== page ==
by Holly Willats

Ellie Robinson-Carter’s work explores creative practice as a way to bring people together, and in recent years this has had a particular focus on collaboration with people living with dementia. Ellie’s projects empower participants and demonstrate that - contrary to often misinformed assumptions – those living with dementia can do new things, learn new skills and form new connections given the right support and time. Her work supports people in realising their own resilience.

Ellie first began working with people living with dementia when she was at York University and became involved in the local memory cafe that was run by a group of volunteer students. She then set-up a memory cafe herself, in the Cornish town of Penryn whilst she was studying MA Illustration at Falmouth University. Ellie found herself questioning her voice as an illustrator: she did not want to illustrate or comment on other people’s lives, but she did want to offer something to aid their own creativity. Four years on, the Penryn Memory Cafe supports 20 people living with dementia and their carers, and invites artists, researchers, musicians and makers to visit and present activities for the group.

The Happy Wanderers | David Curtis | November 2015

Inside Spaces at the Eden Project | Ron Walker | Eden Project | February 2016
The Happy Wanderers | Bridget Mazzey | November 2015

Whilst supporting the Cafe, Ellie made a connection with national charity The Sensory Trust and began to volunteer with The Happy Wanderers: a weekly dementia-friendly walking group. With the group, Ellie launched her first iteration of The Photobook Project. Each week members chose a theme to consider on the walk – such as shadows, green, picnic, sound – and were given a disposable camera to document things they felt drawn to. Afterwards Ellie created a publication using every photograph and presented them in the order in which they were taken; to capture the narrative of the day and thus help the members with their memory of the walks. Alongside these images, Ellie includes other details from their walk, such as drawings, pressed flowers or leaves, lists, snippets of conversations. These publications are beautifully produced, presented as a collection in an archive box: something that can both hold its own in a gallery but is also deeply personal to the participants involved in the project. The work sits not just as the end result with the publications but as the whole process: from the point of meeting participants, to walking with them, to making the publications, and sharing them.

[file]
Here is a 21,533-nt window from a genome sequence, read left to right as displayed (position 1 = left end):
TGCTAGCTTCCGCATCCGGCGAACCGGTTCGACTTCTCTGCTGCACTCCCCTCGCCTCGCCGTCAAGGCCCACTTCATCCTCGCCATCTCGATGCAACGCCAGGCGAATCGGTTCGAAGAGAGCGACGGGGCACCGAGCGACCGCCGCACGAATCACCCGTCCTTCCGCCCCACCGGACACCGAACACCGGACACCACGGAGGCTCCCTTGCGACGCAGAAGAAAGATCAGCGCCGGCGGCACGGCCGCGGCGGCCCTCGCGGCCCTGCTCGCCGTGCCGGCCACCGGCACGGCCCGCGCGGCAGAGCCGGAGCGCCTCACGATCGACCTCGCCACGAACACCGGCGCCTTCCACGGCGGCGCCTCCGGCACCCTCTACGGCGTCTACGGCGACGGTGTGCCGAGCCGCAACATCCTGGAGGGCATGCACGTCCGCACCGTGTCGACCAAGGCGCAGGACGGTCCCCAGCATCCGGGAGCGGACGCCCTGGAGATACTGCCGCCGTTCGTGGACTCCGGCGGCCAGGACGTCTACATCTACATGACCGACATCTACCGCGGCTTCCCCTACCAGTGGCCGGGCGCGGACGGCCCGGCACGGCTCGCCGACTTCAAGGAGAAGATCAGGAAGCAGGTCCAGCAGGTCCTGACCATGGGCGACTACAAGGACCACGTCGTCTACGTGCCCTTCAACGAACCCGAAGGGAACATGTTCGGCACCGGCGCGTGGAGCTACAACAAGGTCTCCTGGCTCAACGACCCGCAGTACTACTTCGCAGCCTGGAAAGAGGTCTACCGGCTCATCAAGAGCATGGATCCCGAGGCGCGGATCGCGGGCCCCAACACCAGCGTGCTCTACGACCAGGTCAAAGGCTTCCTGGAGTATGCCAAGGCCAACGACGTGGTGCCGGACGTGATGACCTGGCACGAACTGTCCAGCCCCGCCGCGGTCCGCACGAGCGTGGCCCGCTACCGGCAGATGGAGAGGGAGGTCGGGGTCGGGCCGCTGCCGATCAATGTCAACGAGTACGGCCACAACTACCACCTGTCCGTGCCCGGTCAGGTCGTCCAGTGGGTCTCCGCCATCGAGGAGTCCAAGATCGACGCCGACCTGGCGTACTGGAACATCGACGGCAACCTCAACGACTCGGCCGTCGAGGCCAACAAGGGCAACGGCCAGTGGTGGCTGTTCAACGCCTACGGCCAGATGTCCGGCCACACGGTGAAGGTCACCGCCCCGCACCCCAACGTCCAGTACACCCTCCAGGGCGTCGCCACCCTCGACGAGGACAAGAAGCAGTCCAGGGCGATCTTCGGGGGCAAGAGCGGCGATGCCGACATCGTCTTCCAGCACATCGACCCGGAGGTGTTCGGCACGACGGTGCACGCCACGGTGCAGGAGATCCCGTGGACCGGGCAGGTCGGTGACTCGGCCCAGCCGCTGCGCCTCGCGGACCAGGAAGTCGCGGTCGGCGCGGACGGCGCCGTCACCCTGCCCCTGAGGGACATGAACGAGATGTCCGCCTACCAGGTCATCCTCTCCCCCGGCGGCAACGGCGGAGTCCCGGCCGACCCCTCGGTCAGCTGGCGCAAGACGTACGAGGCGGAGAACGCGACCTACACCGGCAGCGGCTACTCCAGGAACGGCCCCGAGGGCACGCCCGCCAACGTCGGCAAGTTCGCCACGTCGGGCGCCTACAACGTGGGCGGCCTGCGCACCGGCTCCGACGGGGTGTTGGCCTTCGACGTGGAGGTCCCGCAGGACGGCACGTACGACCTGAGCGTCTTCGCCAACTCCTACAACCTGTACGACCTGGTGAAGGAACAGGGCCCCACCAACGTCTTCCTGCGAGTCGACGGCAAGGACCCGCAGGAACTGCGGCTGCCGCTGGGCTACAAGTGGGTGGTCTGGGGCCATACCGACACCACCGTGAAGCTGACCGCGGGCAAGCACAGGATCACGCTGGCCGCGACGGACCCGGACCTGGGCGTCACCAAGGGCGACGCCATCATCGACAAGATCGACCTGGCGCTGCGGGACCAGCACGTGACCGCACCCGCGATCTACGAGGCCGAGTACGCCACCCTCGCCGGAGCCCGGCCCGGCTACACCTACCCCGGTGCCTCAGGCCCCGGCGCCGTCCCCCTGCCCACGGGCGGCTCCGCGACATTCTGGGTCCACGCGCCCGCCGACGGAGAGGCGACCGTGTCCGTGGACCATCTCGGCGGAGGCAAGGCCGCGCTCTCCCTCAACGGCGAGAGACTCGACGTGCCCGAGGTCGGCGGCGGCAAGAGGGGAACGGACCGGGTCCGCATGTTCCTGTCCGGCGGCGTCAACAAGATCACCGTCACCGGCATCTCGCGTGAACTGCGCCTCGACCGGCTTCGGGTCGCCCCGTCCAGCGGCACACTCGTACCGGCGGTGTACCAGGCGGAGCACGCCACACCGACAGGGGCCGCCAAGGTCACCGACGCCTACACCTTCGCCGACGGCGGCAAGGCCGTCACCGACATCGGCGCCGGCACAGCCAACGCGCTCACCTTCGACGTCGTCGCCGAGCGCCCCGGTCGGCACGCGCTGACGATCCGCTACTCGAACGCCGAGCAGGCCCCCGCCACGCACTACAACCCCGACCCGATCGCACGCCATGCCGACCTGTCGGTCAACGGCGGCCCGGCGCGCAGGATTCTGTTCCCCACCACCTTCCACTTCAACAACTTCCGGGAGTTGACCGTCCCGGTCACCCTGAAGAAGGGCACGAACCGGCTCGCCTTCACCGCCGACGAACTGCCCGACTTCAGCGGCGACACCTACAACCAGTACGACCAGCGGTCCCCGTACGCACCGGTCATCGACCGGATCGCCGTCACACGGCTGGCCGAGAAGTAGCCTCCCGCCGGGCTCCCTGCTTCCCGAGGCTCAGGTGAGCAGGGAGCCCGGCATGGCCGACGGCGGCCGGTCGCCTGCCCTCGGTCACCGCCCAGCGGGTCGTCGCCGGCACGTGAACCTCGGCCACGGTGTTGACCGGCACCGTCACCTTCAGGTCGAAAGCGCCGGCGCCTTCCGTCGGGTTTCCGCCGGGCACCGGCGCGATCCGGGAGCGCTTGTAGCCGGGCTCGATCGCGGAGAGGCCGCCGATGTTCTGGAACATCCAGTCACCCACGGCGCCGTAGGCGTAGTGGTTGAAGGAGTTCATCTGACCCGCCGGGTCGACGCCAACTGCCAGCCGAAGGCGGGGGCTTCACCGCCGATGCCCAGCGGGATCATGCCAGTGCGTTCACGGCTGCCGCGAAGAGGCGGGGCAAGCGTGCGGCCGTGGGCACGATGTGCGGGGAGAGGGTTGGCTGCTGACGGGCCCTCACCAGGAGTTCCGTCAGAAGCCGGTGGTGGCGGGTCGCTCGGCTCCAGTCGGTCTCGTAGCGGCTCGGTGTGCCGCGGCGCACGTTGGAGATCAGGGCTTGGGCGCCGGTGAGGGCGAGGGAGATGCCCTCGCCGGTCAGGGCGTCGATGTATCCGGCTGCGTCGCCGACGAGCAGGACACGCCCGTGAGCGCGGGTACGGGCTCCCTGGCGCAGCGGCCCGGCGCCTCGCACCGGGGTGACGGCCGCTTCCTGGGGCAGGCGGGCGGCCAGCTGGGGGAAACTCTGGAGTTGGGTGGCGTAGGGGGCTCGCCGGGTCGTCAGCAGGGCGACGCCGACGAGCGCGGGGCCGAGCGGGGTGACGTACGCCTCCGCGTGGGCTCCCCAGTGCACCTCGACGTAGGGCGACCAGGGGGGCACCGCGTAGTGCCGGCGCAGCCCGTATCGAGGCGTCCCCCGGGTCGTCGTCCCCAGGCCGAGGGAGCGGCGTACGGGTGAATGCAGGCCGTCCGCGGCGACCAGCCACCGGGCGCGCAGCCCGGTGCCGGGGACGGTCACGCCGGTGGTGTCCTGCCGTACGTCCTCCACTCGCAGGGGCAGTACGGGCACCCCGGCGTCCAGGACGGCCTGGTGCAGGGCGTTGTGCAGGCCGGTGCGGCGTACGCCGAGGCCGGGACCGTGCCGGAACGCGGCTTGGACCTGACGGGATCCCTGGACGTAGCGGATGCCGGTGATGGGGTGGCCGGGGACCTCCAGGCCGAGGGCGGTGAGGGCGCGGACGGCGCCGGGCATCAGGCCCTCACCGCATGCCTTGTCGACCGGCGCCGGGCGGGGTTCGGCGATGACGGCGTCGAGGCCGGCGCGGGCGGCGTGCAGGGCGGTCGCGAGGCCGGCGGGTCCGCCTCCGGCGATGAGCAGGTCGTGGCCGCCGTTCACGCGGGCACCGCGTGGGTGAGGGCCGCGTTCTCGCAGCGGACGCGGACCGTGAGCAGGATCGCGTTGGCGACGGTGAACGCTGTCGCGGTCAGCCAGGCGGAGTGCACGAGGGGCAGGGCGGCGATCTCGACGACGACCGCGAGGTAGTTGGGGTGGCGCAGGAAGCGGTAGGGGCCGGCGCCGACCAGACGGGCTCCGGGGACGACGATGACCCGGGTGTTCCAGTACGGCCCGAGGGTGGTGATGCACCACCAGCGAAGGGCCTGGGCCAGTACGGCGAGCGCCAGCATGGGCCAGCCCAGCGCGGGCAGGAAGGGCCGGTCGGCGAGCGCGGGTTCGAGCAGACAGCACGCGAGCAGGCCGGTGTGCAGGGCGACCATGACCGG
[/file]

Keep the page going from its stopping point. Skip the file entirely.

The Photobook Project | John Mersey | Old Shop Studios | November 2020

One thing in particular that has stuck in my mind when recently speaking with Ellie, perhaps because it created such a strong visual image, is about some of the Happy Wanderers; Ellie told me how the women who attend the walks always carry a handbag to hold special items, which can help prompt them to make connections in their minds – like an identity kit. After running The Photobook Project with the group, Ellie noticed that the participants had added copies of the publication to their handbags. This must have been such a moment of revelation: a demonstration of how the project had offered the participants agency, made them illustrators themselves, and given them something to be proud of.

The Photobook Project | John Mersey | Old Shop Studios | November 2020

The Photobook Project has become a really important element of Ellie’s work. Since this first edition, the project has offered Ellie the opportunity to expand the reach of her practice. In 2018, Ellie was in residence at Humanitas Deventer: a care home in Holland and a remarkable place, where students have free residence and care for their elderly neighbours in the complex. Ellie worked with her neighbour, Joke to produce a Photobook together that each day responded to a changing theme. The ‘Hello Neighbour!’ series documents how the two developed a relationship through this process; it is both a mark of their friendship but also open to being shared, and Ellie donated a copy of the publication series to Humanitas to have onsite for future residents and visitors to discover.

"Pass the Baton!" | Takehito Tokuda | Machida City, September 2019